The Politics of War

by Ted Anderson

Chapter 1


The year is 54 BW. Recent wars and inner strife have left the land of Hyrule weakened, and the king's suicide has not helped. Meanwhile, the eastern continent of Molderana's recent war with Dubatio and Dalsona have left the entire Medius Ocean closed to trade. Lord Thynnos of Molderana wants the source of all this trouble, the legendary Triforce. But with his only route to Hyrule closed by the Dubatian and Dalsonan fleets, he must find another way to this fabled land. He finds it in the southern continent of Sosaria, ruled by the beloved Princess Manoke...


Councilman Riktande, advisor to Lord Thynnos, sighed, and turned away from the window. "For the last time, Thynnnos, attacking Sosaria right out of hand would be madness."

"Why?" said Lord Thynnos in his massive chair at the head of the Council chambers. "Our fleet is large enough to crush theirs like an eggshell."

"Maybe so, but if you factor in their tactical advantages, it's not so clear-cut. With the Dubatian and Dalsonan fleets patrolling the Medius Ocean, our fleet can only attack in the Morian Channel, which does not offer enough space for our ships to maneuver. If we try to go through the Southern Ocean, we'll come up against the Sosar Islands. Our maps would be useless in that maze, and you can bet that their fleet commander knows every nook and cranny in that area."

"Our fleet would be murdered," agreed Councilman Garondyn. "Face it - it's impossible."

Thynnos sighed. "Nothing is impossible, merely difficult. I shall find a way."

Thynnos was a large man, his broad shoulders speaking of much physical power. His sun-bronzed face was accented by a hawkish nose and flinty eyes. A black mass of hair came to a widow's peak over his nose. His massive hands wore their usual white gloves. A golden chain around his neck was the only symbol of wealth he wore. His voice was a contrast to his gigantic frame, a silky bass that carried every emotion clearly. Thynnos drummed his blunt fingers on the table.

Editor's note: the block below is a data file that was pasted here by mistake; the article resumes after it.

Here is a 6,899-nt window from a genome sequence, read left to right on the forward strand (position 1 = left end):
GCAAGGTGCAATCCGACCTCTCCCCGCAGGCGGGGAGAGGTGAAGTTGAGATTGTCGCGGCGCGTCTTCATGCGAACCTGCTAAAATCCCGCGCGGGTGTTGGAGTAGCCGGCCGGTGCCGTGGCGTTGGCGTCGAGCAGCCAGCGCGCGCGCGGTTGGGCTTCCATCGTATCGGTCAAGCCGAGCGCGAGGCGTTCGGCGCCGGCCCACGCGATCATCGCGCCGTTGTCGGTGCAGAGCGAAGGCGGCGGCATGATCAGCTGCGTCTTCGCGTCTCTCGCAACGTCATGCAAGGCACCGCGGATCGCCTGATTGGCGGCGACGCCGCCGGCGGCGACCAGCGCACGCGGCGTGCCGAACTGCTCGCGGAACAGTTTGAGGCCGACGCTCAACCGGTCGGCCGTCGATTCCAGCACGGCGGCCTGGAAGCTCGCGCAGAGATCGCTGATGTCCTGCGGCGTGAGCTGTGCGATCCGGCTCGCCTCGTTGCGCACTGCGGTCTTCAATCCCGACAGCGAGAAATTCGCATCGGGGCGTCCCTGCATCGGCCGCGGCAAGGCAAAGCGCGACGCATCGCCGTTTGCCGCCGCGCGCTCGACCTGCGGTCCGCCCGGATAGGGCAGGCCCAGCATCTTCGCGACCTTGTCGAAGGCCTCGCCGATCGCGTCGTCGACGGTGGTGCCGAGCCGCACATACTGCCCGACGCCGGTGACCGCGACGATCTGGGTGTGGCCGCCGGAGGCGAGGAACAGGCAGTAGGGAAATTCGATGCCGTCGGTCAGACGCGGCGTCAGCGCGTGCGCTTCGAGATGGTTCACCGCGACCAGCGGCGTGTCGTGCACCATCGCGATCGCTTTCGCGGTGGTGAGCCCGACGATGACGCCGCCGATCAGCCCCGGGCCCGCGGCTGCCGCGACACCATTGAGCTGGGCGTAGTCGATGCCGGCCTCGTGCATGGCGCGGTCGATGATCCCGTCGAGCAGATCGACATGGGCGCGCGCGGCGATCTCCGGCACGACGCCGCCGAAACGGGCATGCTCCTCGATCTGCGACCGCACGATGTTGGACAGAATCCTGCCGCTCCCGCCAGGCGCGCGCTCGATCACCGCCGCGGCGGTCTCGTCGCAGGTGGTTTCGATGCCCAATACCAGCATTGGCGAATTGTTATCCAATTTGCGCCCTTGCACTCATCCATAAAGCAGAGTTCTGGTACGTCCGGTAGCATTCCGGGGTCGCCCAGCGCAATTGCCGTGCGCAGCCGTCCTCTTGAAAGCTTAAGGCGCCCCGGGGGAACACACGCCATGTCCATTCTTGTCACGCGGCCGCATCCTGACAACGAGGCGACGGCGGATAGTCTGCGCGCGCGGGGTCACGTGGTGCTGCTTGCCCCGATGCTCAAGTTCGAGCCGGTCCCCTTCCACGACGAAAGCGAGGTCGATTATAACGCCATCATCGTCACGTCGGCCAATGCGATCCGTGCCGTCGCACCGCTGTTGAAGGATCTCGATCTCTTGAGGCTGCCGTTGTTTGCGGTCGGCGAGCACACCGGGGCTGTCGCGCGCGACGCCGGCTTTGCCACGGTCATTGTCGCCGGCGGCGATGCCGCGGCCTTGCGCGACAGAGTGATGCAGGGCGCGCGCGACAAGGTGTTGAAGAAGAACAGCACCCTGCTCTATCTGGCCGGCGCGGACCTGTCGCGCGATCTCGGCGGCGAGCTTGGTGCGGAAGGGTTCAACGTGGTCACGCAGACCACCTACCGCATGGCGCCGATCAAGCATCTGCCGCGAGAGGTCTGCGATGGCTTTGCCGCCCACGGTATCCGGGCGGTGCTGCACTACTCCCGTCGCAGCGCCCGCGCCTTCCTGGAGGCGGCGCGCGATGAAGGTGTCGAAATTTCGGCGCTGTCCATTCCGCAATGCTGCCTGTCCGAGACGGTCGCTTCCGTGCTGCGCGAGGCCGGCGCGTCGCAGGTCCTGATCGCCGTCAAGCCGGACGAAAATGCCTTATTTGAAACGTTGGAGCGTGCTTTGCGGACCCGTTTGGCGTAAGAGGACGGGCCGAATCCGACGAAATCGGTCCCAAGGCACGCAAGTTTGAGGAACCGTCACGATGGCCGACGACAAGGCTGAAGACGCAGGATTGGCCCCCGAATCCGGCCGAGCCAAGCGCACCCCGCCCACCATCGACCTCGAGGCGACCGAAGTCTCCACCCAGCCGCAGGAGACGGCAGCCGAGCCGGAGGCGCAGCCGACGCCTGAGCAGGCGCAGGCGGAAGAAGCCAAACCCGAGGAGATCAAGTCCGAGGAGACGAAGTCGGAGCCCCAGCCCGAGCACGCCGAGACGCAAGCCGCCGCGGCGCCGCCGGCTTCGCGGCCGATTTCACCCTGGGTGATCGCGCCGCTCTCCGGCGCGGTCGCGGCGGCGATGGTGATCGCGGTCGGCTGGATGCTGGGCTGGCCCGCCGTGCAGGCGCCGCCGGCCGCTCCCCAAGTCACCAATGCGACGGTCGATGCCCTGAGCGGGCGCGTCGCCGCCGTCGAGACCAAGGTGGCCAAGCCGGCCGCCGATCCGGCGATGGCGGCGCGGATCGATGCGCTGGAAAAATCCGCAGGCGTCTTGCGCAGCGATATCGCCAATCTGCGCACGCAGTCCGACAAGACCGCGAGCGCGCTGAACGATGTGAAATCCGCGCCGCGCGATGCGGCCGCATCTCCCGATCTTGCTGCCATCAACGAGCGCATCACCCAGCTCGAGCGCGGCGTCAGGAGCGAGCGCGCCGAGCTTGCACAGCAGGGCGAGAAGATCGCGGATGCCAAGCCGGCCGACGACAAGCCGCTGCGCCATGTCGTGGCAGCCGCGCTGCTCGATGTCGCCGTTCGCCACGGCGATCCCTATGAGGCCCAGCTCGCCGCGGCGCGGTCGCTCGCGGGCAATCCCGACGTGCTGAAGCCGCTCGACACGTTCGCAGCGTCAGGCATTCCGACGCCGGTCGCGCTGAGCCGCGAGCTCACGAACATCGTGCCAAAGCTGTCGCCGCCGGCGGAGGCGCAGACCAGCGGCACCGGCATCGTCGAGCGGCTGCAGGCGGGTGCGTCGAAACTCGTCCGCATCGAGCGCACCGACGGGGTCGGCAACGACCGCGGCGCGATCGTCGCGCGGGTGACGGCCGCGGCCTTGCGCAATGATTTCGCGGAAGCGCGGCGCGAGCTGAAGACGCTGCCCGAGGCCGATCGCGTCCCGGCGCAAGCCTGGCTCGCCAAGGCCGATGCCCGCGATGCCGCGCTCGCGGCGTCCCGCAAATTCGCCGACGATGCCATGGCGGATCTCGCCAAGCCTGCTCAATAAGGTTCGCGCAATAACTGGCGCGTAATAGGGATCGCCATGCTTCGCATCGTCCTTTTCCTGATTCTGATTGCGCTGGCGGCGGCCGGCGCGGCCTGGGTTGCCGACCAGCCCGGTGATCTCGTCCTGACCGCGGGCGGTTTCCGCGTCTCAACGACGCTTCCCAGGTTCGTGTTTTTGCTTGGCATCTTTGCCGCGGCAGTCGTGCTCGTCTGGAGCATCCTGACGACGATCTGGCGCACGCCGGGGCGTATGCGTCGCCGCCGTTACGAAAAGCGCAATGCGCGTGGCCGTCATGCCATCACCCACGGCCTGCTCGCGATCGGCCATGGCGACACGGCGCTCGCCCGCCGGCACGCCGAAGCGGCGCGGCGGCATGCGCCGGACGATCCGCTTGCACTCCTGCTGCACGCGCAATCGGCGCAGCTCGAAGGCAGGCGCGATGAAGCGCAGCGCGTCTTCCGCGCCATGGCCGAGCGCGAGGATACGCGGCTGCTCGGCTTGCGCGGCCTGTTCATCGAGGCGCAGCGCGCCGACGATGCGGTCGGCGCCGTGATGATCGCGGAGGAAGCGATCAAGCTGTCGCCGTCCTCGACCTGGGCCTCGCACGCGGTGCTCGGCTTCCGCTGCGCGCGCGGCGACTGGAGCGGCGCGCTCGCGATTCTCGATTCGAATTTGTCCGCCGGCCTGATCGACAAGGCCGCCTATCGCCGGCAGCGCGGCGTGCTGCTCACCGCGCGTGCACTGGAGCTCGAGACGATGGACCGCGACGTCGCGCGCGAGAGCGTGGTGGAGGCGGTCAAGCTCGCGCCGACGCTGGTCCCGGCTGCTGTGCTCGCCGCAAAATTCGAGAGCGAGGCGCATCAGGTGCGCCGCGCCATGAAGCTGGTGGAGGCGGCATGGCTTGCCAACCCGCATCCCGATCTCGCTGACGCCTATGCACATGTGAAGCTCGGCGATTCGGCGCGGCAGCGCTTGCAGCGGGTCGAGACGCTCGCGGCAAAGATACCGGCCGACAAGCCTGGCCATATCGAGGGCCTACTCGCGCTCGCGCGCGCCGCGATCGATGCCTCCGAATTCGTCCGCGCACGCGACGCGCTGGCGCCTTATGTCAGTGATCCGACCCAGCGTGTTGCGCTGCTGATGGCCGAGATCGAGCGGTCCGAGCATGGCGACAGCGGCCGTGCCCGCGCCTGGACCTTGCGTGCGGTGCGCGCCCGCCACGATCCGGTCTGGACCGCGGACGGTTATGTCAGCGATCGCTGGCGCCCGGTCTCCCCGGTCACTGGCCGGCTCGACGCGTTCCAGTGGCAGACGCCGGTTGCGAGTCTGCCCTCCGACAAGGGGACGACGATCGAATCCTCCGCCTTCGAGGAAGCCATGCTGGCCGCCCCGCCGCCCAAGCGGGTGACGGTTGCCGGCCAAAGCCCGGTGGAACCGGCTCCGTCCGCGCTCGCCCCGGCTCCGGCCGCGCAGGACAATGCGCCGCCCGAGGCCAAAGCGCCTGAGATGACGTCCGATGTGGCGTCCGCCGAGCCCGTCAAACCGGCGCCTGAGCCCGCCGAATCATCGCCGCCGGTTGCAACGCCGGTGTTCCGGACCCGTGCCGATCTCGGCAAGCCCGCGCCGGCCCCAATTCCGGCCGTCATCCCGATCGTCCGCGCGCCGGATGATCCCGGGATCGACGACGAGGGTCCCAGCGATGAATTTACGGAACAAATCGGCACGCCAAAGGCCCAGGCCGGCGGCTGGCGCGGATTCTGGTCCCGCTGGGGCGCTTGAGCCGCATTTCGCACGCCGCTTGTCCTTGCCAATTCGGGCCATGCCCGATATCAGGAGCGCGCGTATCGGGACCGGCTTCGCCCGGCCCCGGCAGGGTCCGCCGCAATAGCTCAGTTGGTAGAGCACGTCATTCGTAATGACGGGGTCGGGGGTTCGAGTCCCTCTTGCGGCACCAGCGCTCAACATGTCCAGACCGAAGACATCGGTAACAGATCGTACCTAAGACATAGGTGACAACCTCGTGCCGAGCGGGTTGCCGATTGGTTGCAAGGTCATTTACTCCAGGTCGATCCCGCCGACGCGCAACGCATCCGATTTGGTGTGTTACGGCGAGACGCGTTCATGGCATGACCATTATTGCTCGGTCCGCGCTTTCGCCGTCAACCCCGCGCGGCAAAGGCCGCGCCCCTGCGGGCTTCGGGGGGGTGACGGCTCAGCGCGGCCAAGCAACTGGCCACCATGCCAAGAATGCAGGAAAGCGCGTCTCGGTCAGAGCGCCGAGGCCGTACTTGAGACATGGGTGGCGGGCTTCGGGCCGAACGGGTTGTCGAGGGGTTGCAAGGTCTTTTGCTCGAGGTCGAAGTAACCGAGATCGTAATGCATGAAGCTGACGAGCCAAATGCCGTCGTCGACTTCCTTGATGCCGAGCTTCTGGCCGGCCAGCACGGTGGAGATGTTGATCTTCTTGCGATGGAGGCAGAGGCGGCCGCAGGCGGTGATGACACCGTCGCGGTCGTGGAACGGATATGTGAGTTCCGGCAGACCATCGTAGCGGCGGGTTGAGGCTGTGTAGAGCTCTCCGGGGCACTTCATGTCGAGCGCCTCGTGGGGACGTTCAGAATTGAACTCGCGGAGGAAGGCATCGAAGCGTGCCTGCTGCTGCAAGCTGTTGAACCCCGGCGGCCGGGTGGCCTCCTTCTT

"The only way to Hyrule, short of going all the way over to the west, is from the south. And the south means Sosaria. If we take Sosaria, we will have the perfect launching point into that land." He suddenly slammed his fist on the table, making the council members jump. "I want Sosaria by the end of the year. Damn Princess Manoke, the Triforce will be mine!"


"I'm doing it because it's the right thing to do, Lummon. If I raise the prices, the farmers will get the money they're needing." Princess Manoke of Sosaria looked up at her advisor with her violet eyes honest. A bird sang somewhere off in another part of the garden maze. Manoke drummed her fingers lightly on the stone bench she was sitting on. Her advisor Lummon, a fussy man with a golden chain around his neck, sighed.

"But Princess, if you do raise the price of potatoes, then fewer people will buy them. Sales have been dropping anyway."

"So I'll have the cooks order twice as much as they usually do. We"ll have a feast of potatoes. Boiled, mashed, baked, anything. After the farmers get their money, we can lower the prices again." She idly scratched her cat Smoke's head.

Lummon sighed. "I suppose so." A slight crunching came from a side path, and a young page in uniform came out.

"Pardon me, your majesty, but lunch is being served." He bowed deeply and left. Manoke stood up, and left the same way. Lummon followed.

Princess Manoke was a strange girl, in many ways. Since her mother had died nine years ago in the vicious plague that had struck Sosaria, and her father four years later in a riding accident, Manoke had ascended the throne at the age of eighteen, the youngest queen in Sosaria"s history. Though inexperienced, she had learned quickly and was beloved by her people, especially the teenage boys. Crowds of them would follow her when she visited the towns of her realm.

And with good reason. Her violet eyes sparkled with wit, and her long, soft black hair fell down to her waist when undone. She often experimented with odd hairstyles, doing her raven locks up in buns or pigtails. On most girls, her somewhat plump frame would seem ugly. But with Manoke, it fit her rounded face like a jigsaw and simply accentuated her beauty.